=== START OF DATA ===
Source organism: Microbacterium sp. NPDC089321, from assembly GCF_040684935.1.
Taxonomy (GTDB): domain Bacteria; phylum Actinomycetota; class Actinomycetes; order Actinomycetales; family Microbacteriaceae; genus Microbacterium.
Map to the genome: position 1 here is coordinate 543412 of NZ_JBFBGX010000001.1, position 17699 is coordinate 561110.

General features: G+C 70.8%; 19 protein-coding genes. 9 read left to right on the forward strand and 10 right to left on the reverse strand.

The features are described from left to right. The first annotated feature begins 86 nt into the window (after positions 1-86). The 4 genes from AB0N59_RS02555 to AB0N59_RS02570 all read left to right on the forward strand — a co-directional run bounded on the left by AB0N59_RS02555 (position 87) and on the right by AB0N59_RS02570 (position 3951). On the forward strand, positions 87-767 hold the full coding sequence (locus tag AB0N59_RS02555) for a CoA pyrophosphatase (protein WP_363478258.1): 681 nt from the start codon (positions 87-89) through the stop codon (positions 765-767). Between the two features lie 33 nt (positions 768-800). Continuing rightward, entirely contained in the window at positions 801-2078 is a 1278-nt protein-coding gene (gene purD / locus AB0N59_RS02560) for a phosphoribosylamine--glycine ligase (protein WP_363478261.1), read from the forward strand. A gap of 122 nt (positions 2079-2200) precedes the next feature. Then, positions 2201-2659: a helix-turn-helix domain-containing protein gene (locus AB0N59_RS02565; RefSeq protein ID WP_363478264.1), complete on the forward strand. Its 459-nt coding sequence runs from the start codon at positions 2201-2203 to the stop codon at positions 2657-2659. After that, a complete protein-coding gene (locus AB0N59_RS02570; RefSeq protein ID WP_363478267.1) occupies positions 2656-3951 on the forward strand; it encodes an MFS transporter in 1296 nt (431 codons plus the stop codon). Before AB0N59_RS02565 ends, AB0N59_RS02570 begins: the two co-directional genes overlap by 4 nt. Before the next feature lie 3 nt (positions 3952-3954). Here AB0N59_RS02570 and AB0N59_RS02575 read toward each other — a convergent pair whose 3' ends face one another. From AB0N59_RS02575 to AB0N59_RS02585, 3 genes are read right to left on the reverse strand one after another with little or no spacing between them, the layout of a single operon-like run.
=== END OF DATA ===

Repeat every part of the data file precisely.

Source organism: Microbacterium sp. NPDC089321, from assembly GCF_040684935.1.
Taxonomy (GTDB): domain Bacteria; phylum Actinomycetota; class Actinomycetes; order Actinomycetales; family Microbacteriaceae; genus Microbacterium.
Map to the genome: position 1 here is coordinate 543412 of NZ_JBFBGX010000001.1, position 17699 is coordinate 561110.

General features: G+C 70.8%; 19 protein-coding genes. 9 read left to right on the forward strand and 10 right to left on the reverse strand.

The features are described from left to right. The first annotated feature begins 86 nt into the window (after positions 1-86). The 4 genes from AB0N59_RS02555 to AB0N59_RS02570 all read left to right on the forward strand — a co-directional run bounded on the left by AB0N59_RS02555 (position 87) and on the right by AB0N59_RS02570 (position 3951). On the forward strand, positions 87-767 hold the full coding sequence (locus tag AB0N59_RS02555) for a CoA pyrophosphatase (protein WP_363478258.1): 681 nt from the start codon (positions 87-89) through the stop codon (positions 765-767). Between the two features lie 33 nt (positions 768-800). Continuing rightward, entirely contained in the window at positions 801-2078 is a 1278-nt protein-coding gene (gene purD / locus AB0N59_RS02560) for a phosphoribosylamine--glycine ligase (protein WP_363478261.1), read from the forward strand. A gap of 122 nt (positions 2079-2200) precedes the next feature. Then, positions 2201-2659: a helix-turn-helix domain-containing protein gene (locus AB0N59_RS02565; RefSeq protein ID WP_363478264.1), complete on the forward strand. Its 459-nt coding sequence runs from the start codon at positions 2201-2203 to the stop codon at positions 2657-2659. After that, a complete protein-coding gene (locus AB0N59_RS02570; RefSeq protein ID WP_363478267.1) occupies positions 2656-3951 on the forward strand; it encodes an MFS transporter in 1296 nt (431 codons plus the stop codon). Before AB0N59_RS02565 ends, AB0N59_RS02570 begins: the two co-directional genes overlap by 4 nt. Before the next feature lie 3 nt (positions 3952-3954). Here AB0N59_RS02570 and AB0N59_RS02575 read toward each other — a convergent pair whose 3' ends face one another. From AB0N59_RS02575 to AB0N59_RS02585, 3 genes are read right to left on the reverse strand one after another with little or no spacing between them, the layout of a single operon-like run.